Working with Bernie Herman, Director of the Center for American Material Culture Studies, Ray Nichols, and a dozen VC students produce the book entitled, "People Were Close." The 108-page book tells the story of the African-American community in Newark bounded by New London Road from the train tracks north to Clayton Hall, including Rose, Ray, Corbit and Mill streets. The visual highlight of the book is a 2" x 80' (as in feet) photographic panorama of multiple-angle views of every building along the included streets that runs along the bottoms of the pages. (see 2006 for the 2nd book in the series). This area as home to the African-American community is essentially gone at this point (2018) and many of the houses have been torn down and rebuilt as student apartments.

. . . 2 0 0 6

The second of two books designed by VC students through the Center for American Material Culture Studies is designed and printed. This full color, 120-page book entitled "Food, Poems, and Stories," is a combination of recipes and history based on interviews with residents recorded through a project by Bernie Herman’s seniors. (see 2005 for the 1st book in the series).

Tesia Farquhar Barone (VC'97) directed the movie short, "Rent Control." The movie was an official selection in the DC Independent Film Festival and the FirstGlance Film Festival. It won for best screenplay in the HypeFest Film Festival.

Ray Nichols retires and starts Lead Graffiti, a letterpress laboratory of sorts, in Newark, DE.

Ashley Pigford hired (2006 - present), graphic design.

Colette Gaiter hired (2006 - present), interactive media

. . . 2 0 0 7

6 pieces produced through Raven Press included in Steven Heller and Gail Anderson's book, New Vintage Type.

Ray Nichols & Jill Cypher design and supply photography for "Histories of Newark: 1758 - 2008," a 288-page hardback book on the history of Newark, Delaware.

. . . 2 0 0 8

Art Directors Club of New York's "Grandmasters" exhibition included the work of 26 graduates of the Visual Communications program.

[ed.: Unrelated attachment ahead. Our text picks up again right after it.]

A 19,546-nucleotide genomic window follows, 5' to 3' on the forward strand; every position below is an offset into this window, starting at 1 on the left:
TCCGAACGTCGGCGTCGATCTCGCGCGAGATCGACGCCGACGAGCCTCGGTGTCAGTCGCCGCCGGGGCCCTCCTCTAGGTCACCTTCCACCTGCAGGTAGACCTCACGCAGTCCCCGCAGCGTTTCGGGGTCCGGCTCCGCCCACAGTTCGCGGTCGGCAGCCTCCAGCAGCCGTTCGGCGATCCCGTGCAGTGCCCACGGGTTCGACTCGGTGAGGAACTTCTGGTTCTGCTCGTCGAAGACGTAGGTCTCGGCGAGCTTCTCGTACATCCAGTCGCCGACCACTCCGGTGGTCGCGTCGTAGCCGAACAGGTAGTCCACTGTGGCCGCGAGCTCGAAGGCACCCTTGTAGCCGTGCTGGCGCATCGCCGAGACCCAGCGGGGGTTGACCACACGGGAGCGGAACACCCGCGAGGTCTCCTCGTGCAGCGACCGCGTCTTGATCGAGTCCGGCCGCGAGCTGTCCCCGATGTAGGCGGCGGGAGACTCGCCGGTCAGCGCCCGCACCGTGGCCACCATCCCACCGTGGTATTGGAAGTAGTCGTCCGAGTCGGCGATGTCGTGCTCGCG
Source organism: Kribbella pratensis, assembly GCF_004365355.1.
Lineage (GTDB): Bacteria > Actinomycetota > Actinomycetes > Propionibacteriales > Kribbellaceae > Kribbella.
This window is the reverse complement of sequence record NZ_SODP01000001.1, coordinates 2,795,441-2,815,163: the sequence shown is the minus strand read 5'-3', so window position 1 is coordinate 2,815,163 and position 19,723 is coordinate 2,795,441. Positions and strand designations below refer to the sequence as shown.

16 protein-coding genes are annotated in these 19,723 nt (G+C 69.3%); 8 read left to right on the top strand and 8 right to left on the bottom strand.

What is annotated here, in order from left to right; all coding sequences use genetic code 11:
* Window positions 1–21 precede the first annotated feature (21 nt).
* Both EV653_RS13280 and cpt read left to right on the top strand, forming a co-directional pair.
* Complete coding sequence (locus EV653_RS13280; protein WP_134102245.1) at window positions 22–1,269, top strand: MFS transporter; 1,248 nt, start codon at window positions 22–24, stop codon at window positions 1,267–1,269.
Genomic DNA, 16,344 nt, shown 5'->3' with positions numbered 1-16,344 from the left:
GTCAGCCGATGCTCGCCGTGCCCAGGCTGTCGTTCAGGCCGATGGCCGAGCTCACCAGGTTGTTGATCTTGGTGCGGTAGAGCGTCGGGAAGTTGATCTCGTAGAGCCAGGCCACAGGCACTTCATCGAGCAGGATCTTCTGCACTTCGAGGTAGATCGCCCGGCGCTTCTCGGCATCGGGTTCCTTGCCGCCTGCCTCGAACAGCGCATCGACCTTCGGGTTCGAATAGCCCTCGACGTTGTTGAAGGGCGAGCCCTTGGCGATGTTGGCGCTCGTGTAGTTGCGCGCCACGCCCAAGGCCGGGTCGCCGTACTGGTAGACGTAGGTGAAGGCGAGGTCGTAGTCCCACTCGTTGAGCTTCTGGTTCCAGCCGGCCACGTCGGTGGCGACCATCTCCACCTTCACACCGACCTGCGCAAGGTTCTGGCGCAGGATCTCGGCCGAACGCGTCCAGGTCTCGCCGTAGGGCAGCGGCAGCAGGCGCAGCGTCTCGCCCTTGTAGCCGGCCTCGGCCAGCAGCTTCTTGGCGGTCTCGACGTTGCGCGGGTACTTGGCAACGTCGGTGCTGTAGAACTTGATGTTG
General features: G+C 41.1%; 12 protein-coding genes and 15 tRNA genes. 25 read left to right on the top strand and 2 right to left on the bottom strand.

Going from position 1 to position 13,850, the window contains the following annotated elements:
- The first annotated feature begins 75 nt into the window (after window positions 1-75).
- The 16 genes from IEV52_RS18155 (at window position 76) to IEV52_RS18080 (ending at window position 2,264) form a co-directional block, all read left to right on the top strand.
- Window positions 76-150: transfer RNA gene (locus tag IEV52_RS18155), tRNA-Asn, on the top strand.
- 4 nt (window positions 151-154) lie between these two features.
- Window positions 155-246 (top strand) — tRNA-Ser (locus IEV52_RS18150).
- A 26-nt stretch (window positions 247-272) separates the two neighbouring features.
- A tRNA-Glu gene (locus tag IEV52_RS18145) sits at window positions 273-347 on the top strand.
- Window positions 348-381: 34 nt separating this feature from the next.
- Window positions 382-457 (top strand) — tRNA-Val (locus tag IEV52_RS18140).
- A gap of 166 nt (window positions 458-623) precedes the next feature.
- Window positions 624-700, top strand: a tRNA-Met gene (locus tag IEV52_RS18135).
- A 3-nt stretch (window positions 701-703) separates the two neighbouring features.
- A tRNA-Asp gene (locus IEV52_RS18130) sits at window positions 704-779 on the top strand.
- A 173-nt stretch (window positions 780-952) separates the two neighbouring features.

. . . 2 0 0 9

Laurie Churchman (VC'85), principal of Designlore, elected as an AIGA / Fellow by AIGA / Philadelphia.

Speaking of AIGA / Philadelphia, Rose DiSanto pitched and then started, a mentoring program, pairing professional with students and recent grads. The first year had 10 pairs and 2015 had 98. No way that isn't a great thing. If you, students or professionals, are in or around Philadelphia consider getting yourself involved.

GrandArmy was founded by Eric Collins (VC'08), Joey Ellis (VC'08), and Larry Pepitone (VC'08),  on April Fools Day

. . . 2 0 1 0

David Brinley hired (2010? - present), foundations & illustration

. . . 2 0 1 1

Eric Collins (VC'08, Joey Ellis (VC'08), & Larry Pipitone (VC'08) of GrandArmy awarded the title of Young Guns by the Art Directors Club of New York.

Howie Ronay (VC'92), Creative Director for DraftFCB, was the recipient of multiple Lion Awards at Cannes for his work on KMart's "Ship my pants" campaign.

. . . 2 0 1 4

Odysseus Arms, an advertising and storytelling agency in San Francisco for just 3 yeaars, founded by Franklin Tipton (VC'91) and Libby Brockhoff (VC'92) in 2011, was named Small Agency of the Year by Advertising Age.

Eric Collins (VC'08, Joey Ellis (VC'08), & Larry Pipitone (VC'08) of GrandArmy complete the visual rebranding of the U.S. Postal System.

. . . 2 0 1 5

About this time AdAge came out with the 15 best campaigns of the century so far. Four of them were represented by grads from the Visual Communications Group. Nancy Miller Vonk (VC'79) was ranked #1 for her work for Dove: Campaign for Real Beauty, DJ Pierce (VC'93) #7 for American Express: Small Business Saturday, #9 to Karl Lieberman (VC'99) for Thank You, Mom, P&G/OlympicsKarl Lieberman (VC'99) and Brandon Henderson (VC'99) were #11 for Dos Equis: Most Interesting Man in the World. Four out of 15 is a pretty damn good ratio.

Graphic Design in the Visual Communications program is ranked 14th of U.S. degree programs. I think this has been true for a couple of years, but the current online article in "Graphic Design Degree Hub" is copyrighted 2015.

Eric Collins (VC'08, Joey Ellis (VC'08), & Larry Pipitone (VC'08) of GrandArmy complete the visual rebranding of KFC.

. . . 2016

. . . 2017

. . . 2018

Oberland, a social advocacy-focused firm, co-founded by Bill Oberlander (VC'80), creating top-notch work for clients including the Nature Conservancy, the Leukemia & Lymphoma Society and the National Alliance on Mental Illness, was awarded AdAge's Small Agency of the Year.

CampaignUS does a nice article on “The Unsung Women of Advertising” and opens with Libby Brockhoff (VC’92}

. . . 2019


Other notable dates might be (1) merger with Illustration (2) Interactive Media Minor (3) Computer Lab

Jackie Dreja McTear So cool. We were the first to have a beginning design on the Mac class in '88 or '89. We had the super small little ones I think. I have fond memories of the dark Annex basement and drafty top floor where we had our desks. Everything became so high tech after us and now you have swank digs. But I wouldn't trade it for the way it was for us. Hands on, gritty, all about concept. Also, I graduated in '89 with a BS.

Laurie Frankel I think program name change was in 1982 not 85

Laurie Frankel When were the Plato computers installed? I feel like it was in 80 or 81